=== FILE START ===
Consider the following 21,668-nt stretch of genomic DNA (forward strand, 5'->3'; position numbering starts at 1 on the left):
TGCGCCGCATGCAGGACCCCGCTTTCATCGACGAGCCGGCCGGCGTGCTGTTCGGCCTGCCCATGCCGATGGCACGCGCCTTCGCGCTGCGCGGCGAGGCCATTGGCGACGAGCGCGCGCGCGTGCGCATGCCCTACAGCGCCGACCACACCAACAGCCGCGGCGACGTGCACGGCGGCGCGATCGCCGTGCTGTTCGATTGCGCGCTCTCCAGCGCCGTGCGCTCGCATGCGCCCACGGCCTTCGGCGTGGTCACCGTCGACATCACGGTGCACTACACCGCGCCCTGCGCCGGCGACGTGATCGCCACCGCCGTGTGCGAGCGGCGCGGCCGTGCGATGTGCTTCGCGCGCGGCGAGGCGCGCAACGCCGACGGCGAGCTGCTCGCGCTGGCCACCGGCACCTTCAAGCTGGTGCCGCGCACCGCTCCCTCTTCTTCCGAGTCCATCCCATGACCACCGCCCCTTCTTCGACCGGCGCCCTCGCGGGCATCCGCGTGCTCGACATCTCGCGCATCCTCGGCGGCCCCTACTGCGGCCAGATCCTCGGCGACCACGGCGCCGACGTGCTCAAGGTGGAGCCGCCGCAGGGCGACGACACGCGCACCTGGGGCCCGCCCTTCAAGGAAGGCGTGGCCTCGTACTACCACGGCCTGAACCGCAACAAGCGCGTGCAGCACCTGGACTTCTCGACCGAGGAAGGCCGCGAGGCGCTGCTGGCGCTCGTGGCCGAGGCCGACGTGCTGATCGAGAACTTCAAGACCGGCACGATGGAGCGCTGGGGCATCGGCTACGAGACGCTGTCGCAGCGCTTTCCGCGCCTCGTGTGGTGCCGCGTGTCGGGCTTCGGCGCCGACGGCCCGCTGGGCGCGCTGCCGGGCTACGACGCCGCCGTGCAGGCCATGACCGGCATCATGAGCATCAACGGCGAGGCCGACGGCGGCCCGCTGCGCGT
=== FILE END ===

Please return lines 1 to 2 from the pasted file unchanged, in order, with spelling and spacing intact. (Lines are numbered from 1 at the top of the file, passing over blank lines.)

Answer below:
Consider the following 21,668-nt stretch of genomic DNA (forward strand, 5'->3'; position numbering starts at 1 on the left):
TGCGCCGCATGCAGGACCCCGCTTTCATCGACGAGCCGGCCGGCGTGCTGTTCGGCCTGCCCATGCCGATGGCACGCGCCTTCGCGCTGCGCGGCGAGGCCATTGGCGACGAGCGCGCGCGCGTGCGCATGCCCTACAGCGCCGACCACACCAACAGCCGCGGCGACGTGCACGGCGGCGCGATCGCCGTGCTGTTCGATTGCGCGCTCTCCAGCGCCGTGCGCTCGCATGCGCCCACGGCCTTCGGCGTGGTCACCGTCGACATCACGGTGCACTACACCGCGCCCTGCGCCGGCGACGTGATCGCCACCGCCGTGTGCGAGCGGCGCGGCCGTGCGATGTGCTTCGCGCGCGGCGAGGCGCGCAACGCCGACGGCGAGCTGCTCGCGCTGGCCACCGGCACCTTCAAGCTGGTGCCGCGCACCGCTCCCTCTTCTTCCGAGTCCATCCCATGACCACCGCCCCTTCTTCGACCGGCGCCCTCGCGGGCATCCGCGTGCTCGACATCTCGCGCATCCTCGGCGGCCCCTACTGCGGCCAGATCCTCGGCGACCACGGCGCCGACGTGCTCAAGGTGGAGCCGCCGCAGGGCGACGACACGCGCACCTGGGGCCCGCCCTTCAAGGAAGGCGTGGCCTCGTACTACCACGGCCTGAACCGCAACAAGCGCGTGCAGCACCTGGACTTCTCGACCGAGGAAGGCCGCGAGGCGCTGCTGGCGCTCGTGGCCGAGGCCGACGTGCTGATCGAGAACTTCAAGACCGGCACGATGGAGCGCTGGGGCATCGGCTACGAGACGCTGTCGCAGCGCTTTCCGCGCCTCGTGTGGTGCCGCGTGTCGGGCTTCGGCGCCGACGGCCCGCTGGGCGCGCTGCCGGGCTACGACGCCGCCGTGCAGGCCATGACCGGCATCATGAGCATCAACGGCGAGGCCGACGGCGGCCCGCTGCGCGT